Church culture has been shifting more and more to a small group model. Many churches still have a teaching hour on Sundays and other on-site programming during the week, while even more churches have switched to off-site small groups. What does this mean for kids? This usually means kids have less time at church, but do not have another intentional hour (or more) like their parents experience through small group time during the week.
Our hope as Kids Ministry leaders is that parents are using those extra hours not spent at church to be intentional with their own families. The reality is that I don\’t hear a lot about kids doing anything at all during the small group hour.
My husband and I have been in multiple small groups (community groups, missional community, home groups, etc). The scenarios presented for our kids during these times have been: take kids and let them watch a movie in the host’s playroom, hire a babysitter to watch all kids at the host home, or hire a babysitter to watch our kids at home. None of those translate to intentional time of kids learning the Bible, hearing the gospel, or developing meaningful relationships like their parents are getting to do during their small group.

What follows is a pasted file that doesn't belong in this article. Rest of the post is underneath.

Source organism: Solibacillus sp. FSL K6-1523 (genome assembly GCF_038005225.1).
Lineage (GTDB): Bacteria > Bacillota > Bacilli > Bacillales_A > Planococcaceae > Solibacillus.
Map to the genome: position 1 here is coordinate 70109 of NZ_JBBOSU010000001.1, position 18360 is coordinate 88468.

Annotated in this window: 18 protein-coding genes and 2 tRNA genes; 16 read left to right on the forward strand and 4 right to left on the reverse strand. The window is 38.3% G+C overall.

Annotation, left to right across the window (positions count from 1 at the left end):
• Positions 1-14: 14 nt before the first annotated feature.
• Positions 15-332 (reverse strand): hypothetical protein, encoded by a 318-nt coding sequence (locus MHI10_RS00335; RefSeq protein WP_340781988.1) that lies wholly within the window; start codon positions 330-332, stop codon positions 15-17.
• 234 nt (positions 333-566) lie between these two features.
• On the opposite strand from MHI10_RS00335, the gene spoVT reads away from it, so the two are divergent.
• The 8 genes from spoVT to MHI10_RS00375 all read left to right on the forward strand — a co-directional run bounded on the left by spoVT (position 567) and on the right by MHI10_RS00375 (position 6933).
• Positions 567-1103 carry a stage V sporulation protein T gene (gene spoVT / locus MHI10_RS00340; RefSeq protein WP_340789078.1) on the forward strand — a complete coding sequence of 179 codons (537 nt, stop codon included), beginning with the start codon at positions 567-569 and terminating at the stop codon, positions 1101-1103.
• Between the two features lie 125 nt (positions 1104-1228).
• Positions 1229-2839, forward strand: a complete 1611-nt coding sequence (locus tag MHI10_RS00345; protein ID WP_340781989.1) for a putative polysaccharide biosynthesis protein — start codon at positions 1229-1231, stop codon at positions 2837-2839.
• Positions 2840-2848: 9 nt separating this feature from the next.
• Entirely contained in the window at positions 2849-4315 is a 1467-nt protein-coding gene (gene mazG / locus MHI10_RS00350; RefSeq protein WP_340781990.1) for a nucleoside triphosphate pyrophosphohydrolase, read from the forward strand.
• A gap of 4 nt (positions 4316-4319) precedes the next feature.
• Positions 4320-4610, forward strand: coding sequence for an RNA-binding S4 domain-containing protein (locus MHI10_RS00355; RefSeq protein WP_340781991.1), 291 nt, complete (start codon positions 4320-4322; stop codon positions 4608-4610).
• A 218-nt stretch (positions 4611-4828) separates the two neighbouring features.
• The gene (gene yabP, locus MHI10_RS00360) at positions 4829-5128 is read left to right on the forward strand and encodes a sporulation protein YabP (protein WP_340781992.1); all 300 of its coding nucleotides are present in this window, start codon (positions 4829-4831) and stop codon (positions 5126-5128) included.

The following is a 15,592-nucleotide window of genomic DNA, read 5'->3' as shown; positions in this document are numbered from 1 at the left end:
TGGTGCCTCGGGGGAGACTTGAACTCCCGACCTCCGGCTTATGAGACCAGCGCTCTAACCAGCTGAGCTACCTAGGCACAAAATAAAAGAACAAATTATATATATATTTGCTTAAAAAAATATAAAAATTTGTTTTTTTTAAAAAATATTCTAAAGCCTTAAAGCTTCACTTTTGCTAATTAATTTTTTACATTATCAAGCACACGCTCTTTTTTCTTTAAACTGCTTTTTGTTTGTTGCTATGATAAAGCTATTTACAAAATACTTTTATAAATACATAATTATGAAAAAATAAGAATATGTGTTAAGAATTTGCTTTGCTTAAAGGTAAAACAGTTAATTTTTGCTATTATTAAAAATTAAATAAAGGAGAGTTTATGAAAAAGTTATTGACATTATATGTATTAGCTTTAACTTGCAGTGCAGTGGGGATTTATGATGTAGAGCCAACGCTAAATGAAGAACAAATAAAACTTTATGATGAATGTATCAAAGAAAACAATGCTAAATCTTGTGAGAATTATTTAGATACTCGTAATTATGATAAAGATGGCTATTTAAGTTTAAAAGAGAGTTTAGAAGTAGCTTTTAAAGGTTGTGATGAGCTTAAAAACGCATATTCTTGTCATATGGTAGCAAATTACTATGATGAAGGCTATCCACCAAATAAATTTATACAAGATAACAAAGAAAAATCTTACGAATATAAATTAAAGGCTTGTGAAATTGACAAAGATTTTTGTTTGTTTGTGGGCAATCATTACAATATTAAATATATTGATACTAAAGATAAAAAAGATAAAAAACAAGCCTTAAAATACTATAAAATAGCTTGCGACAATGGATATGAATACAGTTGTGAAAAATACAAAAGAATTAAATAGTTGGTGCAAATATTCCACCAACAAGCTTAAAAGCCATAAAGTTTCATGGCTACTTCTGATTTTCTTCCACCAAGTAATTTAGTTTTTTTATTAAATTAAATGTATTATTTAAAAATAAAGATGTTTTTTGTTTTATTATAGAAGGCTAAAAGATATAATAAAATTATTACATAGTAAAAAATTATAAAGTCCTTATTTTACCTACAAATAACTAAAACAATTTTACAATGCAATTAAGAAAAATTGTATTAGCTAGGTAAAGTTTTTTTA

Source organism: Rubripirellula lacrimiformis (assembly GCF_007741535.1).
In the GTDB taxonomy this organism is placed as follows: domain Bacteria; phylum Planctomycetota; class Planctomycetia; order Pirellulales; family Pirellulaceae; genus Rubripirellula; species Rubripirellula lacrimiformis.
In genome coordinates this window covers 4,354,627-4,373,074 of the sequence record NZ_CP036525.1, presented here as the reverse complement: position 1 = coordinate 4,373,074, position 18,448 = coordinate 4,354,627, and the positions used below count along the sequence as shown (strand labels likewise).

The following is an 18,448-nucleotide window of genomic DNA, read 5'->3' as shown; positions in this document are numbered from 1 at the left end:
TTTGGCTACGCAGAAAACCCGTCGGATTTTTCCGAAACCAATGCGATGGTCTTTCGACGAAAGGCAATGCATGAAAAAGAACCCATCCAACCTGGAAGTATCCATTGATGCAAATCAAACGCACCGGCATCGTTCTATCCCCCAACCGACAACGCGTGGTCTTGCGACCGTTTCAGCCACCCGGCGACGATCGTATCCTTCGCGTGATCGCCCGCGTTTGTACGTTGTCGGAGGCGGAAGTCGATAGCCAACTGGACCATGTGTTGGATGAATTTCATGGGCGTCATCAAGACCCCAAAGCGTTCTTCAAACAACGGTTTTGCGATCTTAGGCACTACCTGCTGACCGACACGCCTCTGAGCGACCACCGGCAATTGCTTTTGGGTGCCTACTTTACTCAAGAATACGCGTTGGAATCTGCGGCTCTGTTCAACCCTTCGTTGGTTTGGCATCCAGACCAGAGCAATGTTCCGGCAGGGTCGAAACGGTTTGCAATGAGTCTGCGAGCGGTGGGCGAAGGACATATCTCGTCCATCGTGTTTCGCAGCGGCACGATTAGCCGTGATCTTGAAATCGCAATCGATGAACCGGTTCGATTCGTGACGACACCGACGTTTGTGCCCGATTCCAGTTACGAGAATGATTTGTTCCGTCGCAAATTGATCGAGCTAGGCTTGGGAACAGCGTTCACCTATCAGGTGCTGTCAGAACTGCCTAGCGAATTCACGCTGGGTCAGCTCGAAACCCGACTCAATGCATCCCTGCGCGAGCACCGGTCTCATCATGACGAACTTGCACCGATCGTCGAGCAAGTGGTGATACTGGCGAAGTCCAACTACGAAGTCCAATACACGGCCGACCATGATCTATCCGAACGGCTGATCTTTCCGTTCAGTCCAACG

I know there are groups out there that have been creative about using small group time as a way for their kids to be fed spiritually. It seems to be the exception, however.
- Kids Ministry leader, how can we equip adult small groups with strategies, materials, models, for how to be intentional with their kids during these times?
- Parent, how can you make it a priority to make up the hour that kids may have had at church some point in time?
I, personally, wrestle with these questions. Let’s work together to find solutions that fit a new church culture, but at the same time give kids what they may be missing such as corporate worship, hearing the gospel, and learning God’s word.
Jana Magruder serves as the Director of Kids Ministry Publishing. Jana brings a wealth of experience and passion for kids ministry, education, and curriculum writing. She and her husband, Michael, along with their three children attend Forest Hills Baptist Church where she teaches The Gospel Project to preteen girls.
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